Rock Your iPod With an Open-Source Upgrade

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Rockbox lets you choose an interface (shown above is Analog Cassette Deck) or create your own.
Rockbox lets you choose an interface (shown above is Analog Cassette Deck) or create your own.
Life is too short to listen to crappy digital music. So I recently decided to begin ripping all of my newly purchased CDs into FLAC, the Free Lossless Audio Codec. Music files in FLAC format sound better than those using lossy compression formats such as MP3--plus, FLAC is an open standard. The only downside is that my 80GB Apple iPod doesn't play FLAC files.

Happily, we can fix that.

Rockbox to the Rescue

Rockbox is an open-source software project that develops firmware replacements for a growing list of portable media players, including Apple's iPod. Rockbox firmware offers features you don't get with most players, support for geek-approved codecs such as FLAC and Ogg Vorbis, and interfaces users can configure. Best of all, it's free, courtesy of a dedicated community of programmers. (Matthew Newton, our Free Software columnist, recently wrote about Rockbox too.)

There are a few caveats. Most Rockbox builds are works in progress, with almost daily updates, so their stability may vary. Similarly, not every one of the hundreds of user-submitted interface themes works equally well on all builds, and many are less than attractive. Bottom line: Expect to tweak some settings (it really is half the fun), and remember that you can always revert to your player's original firmware by performing a fairly simple uninstall, or by using Rockbox's dual-boot capability.

To install Rockbox I first had to connect my 5.5-generation video iPod to my PC so I could enable disk mode using iTunes; be sure to use a USB port right on the PC as opposed to a USB hub, which can cause write errors.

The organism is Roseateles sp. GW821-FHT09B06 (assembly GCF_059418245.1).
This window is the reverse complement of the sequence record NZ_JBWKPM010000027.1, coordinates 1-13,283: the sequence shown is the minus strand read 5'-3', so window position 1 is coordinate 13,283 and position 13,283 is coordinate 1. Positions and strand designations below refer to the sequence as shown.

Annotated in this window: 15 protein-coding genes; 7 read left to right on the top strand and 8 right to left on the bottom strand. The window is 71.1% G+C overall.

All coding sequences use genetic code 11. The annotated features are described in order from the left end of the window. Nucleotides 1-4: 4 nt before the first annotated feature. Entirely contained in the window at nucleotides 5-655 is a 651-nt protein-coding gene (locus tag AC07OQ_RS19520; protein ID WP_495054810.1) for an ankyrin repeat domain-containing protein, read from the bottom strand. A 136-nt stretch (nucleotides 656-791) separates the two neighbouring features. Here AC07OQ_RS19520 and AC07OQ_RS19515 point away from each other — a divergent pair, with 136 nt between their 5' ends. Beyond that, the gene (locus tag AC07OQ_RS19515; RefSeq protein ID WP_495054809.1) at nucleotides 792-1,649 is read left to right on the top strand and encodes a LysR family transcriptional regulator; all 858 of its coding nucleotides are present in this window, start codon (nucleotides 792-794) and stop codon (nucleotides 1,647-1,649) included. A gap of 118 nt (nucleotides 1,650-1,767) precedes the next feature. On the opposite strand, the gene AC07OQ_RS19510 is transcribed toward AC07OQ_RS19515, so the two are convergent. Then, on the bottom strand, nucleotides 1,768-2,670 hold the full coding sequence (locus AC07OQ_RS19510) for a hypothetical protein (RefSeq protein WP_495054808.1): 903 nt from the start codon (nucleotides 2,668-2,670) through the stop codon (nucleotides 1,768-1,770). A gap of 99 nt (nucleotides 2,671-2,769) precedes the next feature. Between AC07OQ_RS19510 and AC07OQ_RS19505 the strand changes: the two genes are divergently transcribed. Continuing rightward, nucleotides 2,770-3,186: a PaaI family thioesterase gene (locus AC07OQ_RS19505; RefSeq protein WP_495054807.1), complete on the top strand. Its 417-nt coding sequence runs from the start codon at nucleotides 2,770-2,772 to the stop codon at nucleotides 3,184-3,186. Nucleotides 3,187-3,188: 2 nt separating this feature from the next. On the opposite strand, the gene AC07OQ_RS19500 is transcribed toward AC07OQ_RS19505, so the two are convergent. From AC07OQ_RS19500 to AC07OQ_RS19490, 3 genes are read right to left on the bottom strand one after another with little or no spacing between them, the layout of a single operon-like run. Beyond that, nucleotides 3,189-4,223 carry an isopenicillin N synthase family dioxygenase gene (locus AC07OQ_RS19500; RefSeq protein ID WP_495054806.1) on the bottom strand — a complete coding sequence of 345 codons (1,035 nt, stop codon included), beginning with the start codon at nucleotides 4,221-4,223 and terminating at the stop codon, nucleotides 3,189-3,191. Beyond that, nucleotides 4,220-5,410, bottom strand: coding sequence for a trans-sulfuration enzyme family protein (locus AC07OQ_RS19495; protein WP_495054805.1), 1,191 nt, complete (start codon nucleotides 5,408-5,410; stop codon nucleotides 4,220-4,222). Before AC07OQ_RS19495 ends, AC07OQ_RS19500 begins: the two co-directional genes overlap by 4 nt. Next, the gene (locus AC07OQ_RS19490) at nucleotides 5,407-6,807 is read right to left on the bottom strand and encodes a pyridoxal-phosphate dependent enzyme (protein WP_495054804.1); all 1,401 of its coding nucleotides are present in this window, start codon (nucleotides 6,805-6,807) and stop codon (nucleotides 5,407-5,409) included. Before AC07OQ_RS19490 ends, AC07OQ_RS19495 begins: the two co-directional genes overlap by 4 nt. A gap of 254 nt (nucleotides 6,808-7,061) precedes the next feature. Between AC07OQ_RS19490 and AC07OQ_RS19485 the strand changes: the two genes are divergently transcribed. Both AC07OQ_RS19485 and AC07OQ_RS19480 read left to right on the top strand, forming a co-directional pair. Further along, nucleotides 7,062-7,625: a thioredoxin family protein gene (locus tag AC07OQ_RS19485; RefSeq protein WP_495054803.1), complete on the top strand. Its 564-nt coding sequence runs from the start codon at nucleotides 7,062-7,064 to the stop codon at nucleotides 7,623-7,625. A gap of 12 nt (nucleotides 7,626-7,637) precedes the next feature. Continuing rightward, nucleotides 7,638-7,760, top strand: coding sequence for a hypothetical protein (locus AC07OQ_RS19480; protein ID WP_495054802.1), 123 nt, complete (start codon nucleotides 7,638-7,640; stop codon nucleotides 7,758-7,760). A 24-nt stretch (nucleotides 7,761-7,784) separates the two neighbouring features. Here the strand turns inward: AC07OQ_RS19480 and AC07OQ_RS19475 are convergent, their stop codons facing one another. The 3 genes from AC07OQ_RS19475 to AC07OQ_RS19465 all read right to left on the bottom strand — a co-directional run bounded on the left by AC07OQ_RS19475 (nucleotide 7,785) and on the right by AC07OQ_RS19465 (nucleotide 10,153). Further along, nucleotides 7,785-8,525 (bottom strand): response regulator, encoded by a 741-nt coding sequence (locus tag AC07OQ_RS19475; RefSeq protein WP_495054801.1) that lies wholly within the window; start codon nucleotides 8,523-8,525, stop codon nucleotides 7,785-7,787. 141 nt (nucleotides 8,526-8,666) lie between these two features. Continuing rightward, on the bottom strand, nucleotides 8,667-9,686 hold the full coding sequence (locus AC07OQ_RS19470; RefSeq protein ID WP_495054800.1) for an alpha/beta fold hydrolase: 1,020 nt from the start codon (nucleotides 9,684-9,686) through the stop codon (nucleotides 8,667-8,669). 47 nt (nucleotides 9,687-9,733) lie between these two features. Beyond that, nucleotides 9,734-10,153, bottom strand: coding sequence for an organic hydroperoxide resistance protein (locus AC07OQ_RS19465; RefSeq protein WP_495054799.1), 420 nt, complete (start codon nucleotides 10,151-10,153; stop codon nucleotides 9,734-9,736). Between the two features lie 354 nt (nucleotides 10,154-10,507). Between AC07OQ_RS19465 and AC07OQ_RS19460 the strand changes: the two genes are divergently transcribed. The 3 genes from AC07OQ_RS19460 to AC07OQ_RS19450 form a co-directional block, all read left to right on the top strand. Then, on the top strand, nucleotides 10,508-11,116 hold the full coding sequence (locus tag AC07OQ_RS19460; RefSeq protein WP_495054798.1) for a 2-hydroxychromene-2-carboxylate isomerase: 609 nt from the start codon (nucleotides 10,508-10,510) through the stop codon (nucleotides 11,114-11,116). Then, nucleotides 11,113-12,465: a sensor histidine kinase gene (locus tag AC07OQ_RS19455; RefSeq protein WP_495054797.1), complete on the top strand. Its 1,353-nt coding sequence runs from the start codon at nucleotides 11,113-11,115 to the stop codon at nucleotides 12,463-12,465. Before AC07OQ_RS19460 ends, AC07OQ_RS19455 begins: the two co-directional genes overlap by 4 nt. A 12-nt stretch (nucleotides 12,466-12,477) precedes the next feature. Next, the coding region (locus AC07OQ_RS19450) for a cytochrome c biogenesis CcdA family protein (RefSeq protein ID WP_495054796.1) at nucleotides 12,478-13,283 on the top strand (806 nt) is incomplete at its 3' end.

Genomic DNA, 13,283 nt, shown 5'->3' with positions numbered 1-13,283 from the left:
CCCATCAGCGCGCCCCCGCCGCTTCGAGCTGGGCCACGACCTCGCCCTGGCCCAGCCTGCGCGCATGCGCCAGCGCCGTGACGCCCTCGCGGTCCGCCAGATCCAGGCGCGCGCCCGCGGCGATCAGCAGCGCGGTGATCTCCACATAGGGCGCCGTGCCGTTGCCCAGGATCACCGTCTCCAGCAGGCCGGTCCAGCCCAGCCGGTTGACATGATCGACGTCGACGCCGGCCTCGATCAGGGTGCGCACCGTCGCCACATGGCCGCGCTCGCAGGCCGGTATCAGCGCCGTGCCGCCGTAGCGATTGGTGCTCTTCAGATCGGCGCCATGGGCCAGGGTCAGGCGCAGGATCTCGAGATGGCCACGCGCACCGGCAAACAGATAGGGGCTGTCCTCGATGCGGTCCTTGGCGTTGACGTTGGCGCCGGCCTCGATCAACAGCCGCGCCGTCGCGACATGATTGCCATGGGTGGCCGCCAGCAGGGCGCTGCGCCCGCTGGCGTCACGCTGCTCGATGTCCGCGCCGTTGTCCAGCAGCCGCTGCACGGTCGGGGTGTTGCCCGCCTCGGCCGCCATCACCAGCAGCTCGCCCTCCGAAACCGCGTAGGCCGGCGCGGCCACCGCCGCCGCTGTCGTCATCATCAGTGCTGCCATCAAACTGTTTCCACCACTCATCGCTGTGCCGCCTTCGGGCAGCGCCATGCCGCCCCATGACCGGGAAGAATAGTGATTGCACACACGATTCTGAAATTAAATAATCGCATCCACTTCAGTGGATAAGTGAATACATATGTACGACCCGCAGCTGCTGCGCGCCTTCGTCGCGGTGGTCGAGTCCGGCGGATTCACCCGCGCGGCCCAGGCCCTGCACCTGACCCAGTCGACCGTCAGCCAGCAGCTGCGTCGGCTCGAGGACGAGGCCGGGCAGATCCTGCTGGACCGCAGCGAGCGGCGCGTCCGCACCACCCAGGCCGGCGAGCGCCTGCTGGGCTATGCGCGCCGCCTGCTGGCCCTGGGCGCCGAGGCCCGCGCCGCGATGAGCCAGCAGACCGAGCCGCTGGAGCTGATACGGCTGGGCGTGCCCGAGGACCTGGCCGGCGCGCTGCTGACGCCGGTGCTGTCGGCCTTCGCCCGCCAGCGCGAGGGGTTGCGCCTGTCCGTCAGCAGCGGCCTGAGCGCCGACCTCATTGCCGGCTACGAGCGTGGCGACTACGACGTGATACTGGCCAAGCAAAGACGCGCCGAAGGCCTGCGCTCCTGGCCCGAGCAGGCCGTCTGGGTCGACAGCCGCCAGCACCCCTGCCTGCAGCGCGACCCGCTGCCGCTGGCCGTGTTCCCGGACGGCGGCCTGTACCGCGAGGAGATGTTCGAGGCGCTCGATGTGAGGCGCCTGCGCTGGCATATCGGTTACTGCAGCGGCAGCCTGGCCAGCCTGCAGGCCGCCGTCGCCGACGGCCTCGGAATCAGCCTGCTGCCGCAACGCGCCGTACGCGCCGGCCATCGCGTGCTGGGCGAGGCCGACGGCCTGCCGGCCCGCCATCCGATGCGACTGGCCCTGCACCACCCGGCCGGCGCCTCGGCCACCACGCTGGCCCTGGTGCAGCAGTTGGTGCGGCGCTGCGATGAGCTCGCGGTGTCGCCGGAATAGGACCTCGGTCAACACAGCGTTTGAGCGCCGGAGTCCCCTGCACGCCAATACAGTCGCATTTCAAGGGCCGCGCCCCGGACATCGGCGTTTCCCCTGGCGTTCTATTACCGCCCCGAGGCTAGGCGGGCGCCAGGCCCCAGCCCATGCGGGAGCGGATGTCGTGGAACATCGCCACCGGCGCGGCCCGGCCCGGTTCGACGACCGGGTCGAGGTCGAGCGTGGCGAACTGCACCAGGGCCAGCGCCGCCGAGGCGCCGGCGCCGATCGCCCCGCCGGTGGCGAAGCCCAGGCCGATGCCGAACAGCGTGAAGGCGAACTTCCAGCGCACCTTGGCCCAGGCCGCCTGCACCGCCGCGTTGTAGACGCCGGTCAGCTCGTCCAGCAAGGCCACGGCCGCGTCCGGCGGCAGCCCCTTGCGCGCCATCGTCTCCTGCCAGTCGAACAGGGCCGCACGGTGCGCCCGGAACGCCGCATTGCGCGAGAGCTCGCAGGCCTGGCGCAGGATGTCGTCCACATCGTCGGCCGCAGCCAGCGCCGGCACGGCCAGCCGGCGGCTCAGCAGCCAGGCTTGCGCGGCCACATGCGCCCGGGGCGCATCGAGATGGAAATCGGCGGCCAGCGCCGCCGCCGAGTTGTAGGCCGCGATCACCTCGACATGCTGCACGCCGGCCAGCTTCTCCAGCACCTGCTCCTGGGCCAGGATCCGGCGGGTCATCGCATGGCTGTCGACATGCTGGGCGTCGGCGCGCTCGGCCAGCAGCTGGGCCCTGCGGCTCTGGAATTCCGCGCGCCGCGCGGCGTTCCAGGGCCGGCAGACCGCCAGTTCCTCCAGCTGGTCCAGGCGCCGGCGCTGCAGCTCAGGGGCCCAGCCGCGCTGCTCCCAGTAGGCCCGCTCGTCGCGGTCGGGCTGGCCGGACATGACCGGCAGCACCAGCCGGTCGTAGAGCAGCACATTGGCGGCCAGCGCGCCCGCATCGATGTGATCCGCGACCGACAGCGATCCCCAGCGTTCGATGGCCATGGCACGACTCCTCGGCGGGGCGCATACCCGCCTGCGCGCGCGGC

Next, I downloaded the appropriate Rockbox firmware for my player, the standard fonts package, and the Rockbox bootloader, which resides in an application called iPodPatcher (all of these are available at the Rockbox site). A few more minutes of installation, a quick disconnect and reboot, and suddenly my iPod wasn't acting like a plain old iPod anymore.

New Interface, New Features

Admittedly that first bootup is just a bit jarring--the app's font is quite tiny (but easy to change). Initially, I accessed my music files using a straightforward file browser. But the first time you load Rockbox, it scans the onboard files and collects tag data in a database that you can subsequently browse by categories such as album, artist, and genre. You can also create and save playlists.

Perhaps Rockbox's greatest attribute is the level of audio control it offers. Besides its many preset and customizable equalizer options, it supports terrific precision in fine-tuning. For example, while you can raise or lower bass and treble on any iPod, Rockbox lets you adjust by specific dB (decibel). You can also tweak balance and channel settings (including stereo, mono, and karaoke).

Rockbox offers some unique sound settings such as crossfeed, which uses a special algorithm to make audio from headphones sound closer to the way it would through freestanding speakers. Dithering uses low-level noise and noise shaping to fix bit-depth discrepancies between Rockbox's audio decoders and the iPod's.

I got Rockbox for its FLAC compatibility, but its customizability has made me a true fan. And with programmers worldwide tinkering with the code, I expect that it will only get better.

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